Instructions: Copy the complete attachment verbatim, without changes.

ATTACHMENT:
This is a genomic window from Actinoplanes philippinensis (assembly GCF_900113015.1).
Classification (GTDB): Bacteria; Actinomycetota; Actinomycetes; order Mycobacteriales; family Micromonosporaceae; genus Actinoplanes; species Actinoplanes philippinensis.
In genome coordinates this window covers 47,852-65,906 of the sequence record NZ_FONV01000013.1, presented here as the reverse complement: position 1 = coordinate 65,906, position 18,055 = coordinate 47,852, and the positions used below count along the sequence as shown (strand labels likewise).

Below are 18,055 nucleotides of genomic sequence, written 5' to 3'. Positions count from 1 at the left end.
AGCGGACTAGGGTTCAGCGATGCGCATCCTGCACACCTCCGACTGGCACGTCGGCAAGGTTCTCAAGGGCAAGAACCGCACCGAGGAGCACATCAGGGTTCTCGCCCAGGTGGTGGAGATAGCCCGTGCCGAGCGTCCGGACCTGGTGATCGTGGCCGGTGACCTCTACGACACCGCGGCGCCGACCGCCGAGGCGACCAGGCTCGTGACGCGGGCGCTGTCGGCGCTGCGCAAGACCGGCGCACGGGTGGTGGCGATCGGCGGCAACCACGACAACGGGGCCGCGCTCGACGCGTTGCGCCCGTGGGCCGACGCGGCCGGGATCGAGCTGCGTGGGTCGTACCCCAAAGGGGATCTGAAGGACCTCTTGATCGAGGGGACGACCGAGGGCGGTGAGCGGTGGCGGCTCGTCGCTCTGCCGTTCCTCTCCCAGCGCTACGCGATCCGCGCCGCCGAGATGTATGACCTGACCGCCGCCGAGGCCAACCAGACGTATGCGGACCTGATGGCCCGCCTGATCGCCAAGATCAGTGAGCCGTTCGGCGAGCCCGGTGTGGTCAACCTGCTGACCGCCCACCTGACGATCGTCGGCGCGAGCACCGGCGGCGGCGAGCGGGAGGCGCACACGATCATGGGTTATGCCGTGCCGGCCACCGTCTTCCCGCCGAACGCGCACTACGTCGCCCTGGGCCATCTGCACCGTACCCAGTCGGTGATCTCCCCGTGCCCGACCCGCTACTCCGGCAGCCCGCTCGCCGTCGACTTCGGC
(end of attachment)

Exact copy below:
This is a genomic window from Actinoplanes philippinensis (assembly GCF_900113015.1).
Classification (GTDB): Bacteria; Actinomycetota; Actinomycetes; order Mycobacteriales; family Micromonosporaceae; genus Actinoplanes; species Actinoplanes philippinensis.
In genome coordinates this window covers 47,852-65,906 of the sequence record NZ_FONV01000013.1, presented here as the reverse complement: position 1 = coordinate 65,906, position 18,055 = coordinate 47,852, and the positions used below count along the sequence as shown (strand labels likewise).

Below are 18,055 nucleotides of genomic sequence, written 5' to 3'. Positions count from 1 at the left end.
AGCGGACTAGGGTTCAGCGATGCGCATCCTGCACACCTCCGACTGGCACGTCGGCAAGGTTCTCAAGGGCAAGAACCGCACCGAGGAGCACATCAGGGTTCTCGCCCAGGTGGTGGAGATAGCCCGTGCCGAGCGTCCGGACCTGGTGATCGTGGCCGGTGACCTCTACGACACCGCGGCGCCGACCGCCGAGGCGACCAGGCTCGTGACGCGGGCGCTGTCGGCGCTGCGCAAGACCGGCGCACGGGTGGTGGCGATCGGCGGCAACCACGACAACGGGGCCGCGCTCGACGCGTTGCGCCCGTGGGCCGACGCGGCCGGGATCGAGCTGCGTGGGTCGTACCCCAAAGGGGATCTGAAGGACCTCTTGATCGAGGGGACGACCGAGGGCGGTGAGCGGTGGCGGCTCGTCGCTCTGCCGTTCCTCTCCCAGCGCTACGCGATCCGCGCCGCCGAGATGTATGACCTGACCGCCGCCGAGGCCAACCAGACGTATGCGGACCTGATGGCCCGCCTGATCGCCAAGATCAGTGAGCCGTTCGGCGAGCCCGGTGTGGTCAACCTGCTGACCGCCCACCTGACGATCGTCGGCGCGAGCACCGGCGGCGGCGAGCGGGAGGCGCACACGATCATGGGTTATGCCGTGCCGGCCACCGTCTTCCCGCCGAACGCGCACTACGTCGCCCTGGGCCATCTGCACCGTACCCAGTCGGTGATCTCCCCGTGCCCGACCCGCTACTCCGGCAGCCCGCTCGCCGTCGACTTCGGC